President Jakaya Kikwete has said that despite growing at an impressive rate, the country’s economy was yet to make an impact on the majority of ordinary Tanzanians engaged in the agricultural sector. He made the remarks during his address to the 17th Annual Research on Poverty Alleviation (REPOA) workshop in Dar es Salaam yesterday.
He said there is a need for the government to find solutions to the twin problems of poor agriculture and rural-urban migration. He said the current priority is to ensure that agriculture becomes modern and productive.
President Kikwete said the leading sectors of communication and transport have not yet touched ordinary people, 80 percent of whom practise agriculture. He said while some other sectors of the economy have been growing at high rates, agriculture was only growing at 4.5 percent annually.
“When agriculture is transformed many sectors will benefit including agro-processing, manufacturing and service industry…incomes of people engaged in these sectors will also improve”, he noted.
He said to lift people from poverty there must be an involvement of the informal sector since it absorbs a big proportion of the labour force with substantial assets and resources. He said the worst thing is that most of the people engaged in the informal sector are not paying taxes.
“If this sector is properly organised and supported it can make a huge impact on country’s development and poverty reduction”, said Kikwete.
Kikwete mentioned that mining and tourism are crucial for economic transformation, and that the main challenge was how to ensure that they directly benefit ordinary citizens.
He underscored the need to improve services and promotion of the tourism sector so as to achieve the target of attracting one million foreign tourists per year. He said currently Tanzania receives only 800,000 foreign tourists per year.
Meanwhile, Netherlands Ambassador, Dr Ad Koekkoek said that economic transformation depends on good government policies and attraction of direct foreign investment.
He said Tanzania stand to record economic transformation since it has an abundant natural resources and labour force. He said among other sectors, the horticulture sector is crucial because it can enable the country increase its foreign current gains.
He said apart from foreign currency, the horticulture sector can create many job opportunities. “Horticulture can be successfully practiced in Tanzania due to good climatic condition especially in the northern zone”.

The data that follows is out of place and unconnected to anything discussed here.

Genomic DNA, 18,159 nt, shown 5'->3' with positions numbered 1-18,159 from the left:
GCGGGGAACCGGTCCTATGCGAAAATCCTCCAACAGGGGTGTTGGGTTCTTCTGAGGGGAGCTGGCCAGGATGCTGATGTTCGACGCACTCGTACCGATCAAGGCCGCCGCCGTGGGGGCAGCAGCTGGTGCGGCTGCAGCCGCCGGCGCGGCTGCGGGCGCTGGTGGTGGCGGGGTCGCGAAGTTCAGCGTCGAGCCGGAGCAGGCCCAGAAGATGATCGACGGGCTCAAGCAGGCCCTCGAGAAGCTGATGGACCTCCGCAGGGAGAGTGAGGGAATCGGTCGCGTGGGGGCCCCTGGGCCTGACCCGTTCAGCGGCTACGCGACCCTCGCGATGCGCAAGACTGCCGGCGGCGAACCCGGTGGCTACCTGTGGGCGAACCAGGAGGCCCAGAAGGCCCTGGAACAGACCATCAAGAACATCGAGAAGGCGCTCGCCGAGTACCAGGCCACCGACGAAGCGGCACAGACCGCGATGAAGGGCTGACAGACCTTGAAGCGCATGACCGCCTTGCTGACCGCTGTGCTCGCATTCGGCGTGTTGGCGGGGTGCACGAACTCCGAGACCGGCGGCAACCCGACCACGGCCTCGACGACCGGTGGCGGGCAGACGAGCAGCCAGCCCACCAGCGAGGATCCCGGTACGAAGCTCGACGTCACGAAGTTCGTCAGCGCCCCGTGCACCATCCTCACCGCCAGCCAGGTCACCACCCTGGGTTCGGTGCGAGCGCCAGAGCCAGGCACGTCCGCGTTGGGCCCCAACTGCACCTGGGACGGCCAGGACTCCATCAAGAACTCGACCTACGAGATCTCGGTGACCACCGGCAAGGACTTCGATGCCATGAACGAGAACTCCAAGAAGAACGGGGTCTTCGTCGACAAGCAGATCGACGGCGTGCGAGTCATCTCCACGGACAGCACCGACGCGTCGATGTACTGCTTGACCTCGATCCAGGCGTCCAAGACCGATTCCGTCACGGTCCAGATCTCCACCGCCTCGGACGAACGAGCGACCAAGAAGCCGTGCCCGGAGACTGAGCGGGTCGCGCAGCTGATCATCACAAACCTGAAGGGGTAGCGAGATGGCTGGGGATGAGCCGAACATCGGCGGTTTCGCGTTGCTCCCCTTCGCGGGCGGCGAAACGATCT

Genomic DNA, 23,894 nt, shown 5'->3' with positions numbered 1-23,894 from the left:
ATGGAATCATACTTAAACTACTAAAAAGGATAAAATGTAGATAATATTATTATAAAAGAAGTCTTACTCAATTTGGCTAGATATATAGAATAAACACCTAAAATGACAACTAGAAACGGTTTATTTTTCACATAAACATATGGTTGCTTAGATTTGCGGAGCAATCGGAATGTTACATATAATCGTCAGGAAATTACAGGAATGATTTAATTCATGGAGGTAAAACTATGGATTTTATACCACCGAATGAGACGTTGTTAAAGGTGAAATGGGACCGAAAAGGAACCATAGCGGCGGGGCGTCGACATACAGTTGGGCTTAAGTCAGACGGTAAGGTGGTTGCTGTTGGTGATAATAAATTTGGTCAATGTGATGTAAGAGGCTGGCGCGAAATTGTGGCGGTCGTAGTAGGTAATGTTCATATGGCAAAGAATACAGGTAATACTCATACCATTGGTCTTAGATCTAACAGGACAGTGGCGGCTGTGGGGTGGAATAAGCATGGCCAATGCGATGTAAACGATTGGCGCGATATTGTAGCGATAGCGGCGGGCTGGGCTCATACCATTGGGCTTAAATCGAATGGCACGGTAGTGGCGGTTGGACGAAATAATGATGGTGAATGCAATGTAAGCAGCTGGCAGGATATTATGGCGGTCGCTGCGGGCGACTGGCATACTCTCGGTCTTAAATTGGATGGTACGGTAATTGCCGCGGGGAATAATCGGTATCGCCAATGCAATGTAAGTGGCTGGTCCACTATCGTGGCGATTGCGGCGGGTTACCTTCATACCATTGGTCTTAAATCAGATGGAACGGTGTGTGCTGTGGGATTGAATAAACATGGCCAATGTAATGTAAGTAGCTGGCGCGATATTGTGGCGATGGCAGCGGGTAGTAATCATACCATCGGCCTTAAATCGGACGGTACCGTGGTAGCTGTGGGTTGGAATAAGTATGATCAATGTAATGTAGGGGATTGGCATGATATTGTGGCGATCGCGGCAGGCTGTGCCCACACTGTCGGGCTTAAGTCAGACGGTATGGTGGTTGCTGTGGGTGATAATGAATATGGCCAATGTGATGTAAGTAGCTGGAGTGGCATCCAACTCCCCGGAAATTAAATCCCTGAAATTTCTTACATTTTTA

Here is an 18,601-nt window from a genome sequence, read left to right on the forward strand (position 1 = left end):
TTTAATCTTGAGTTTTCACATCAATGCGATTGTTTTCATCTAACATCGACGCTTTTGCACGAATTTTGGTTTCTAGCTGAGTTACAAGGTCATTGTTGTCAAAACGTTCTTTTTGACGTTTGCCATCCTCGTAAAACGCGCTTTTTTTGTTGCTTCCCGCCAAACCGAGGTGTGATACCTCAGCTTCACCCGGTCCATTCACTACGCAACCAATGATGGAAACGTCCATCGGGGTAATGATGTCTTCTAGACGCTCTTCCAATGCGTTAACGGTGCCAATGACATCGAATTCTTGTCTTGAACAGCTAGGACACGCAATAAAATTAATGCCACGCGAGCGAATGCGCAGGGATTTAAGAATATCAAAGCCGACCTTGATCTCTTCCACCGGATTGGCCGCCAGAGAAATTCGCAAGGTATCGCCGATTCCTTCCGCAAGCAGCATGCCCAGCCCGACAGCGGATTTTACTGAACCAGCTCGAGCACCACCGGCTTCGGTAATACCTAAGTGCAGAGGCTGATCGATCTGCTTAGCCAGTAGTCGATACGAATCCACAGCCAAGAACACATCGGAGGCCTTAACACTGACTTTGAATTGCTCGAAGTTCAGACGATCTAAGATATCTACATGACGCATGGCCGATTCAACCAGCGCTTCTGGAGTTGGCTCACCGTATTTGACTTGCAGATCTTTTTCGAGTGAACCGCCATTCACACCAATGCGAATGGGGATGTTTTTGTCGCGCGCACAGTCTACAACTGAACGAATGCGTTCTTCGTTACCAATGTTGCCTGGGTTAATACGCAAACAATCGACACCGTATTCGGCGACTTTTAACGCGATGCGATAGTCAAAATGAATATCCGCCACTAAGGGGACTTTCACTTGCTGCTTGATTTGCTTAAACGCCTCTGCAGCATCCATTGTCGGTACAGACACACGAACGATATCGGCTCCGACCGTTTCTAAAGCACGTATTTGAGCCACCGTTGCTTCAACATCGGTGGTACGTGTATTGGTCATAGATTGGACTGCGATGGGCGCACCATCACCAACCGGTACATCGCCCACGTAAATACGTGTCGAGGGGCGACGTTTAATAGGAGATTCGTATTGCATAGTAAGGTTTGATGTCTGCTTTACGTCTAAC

Presenting a paper titled “Socioeconomic Transformation for Poverty Reduction”, Dr Philip Mpango, Executive Secretary, Planning Commission said the research conducted in 2001 suggests that for Tanzania to become a middle income country by 2025 it has to ensure a sustainable GDP growth of 8 percent for 15 years.
Dr Mpango said some strides have been made towards poverty reduction whereas per capita income is now growing at 3.3 percent.
He said for the country to graduate from poverty there should be efforts to make sure that the number of people employed in the agricultural sector decrease to 74.6 percent in 2010, 61.2 percent in 2011 and 41.2 in 2025.
For his part Prof Ibrahim Lipumba said the government should now focus on implementing its development plans. He said Tanzania has so many good development plans but most of them end up on shelves.
“Most of the plans are in writings…we should focus on implementation”, he noted.
Prof Lipumba said that the government should ensure that foreign investors are reliable, adding that an environment should also be created to allow local investor participation.
In his welcoming remarks, REPOA Executive Director, Prof Samwel Wangwe said during the meeting researchers are likely to exchange experience and identify priority sectors for socioeconomic transformation. This year’s theme was “Socioeconomic Transformation for Poverty Reduction in Tanzania”.
BY FELISTER PETER
This article was published in The Guardian newspaper and is also available at the following link: http://www.ippmedia.com/frontend/index.php?l=39976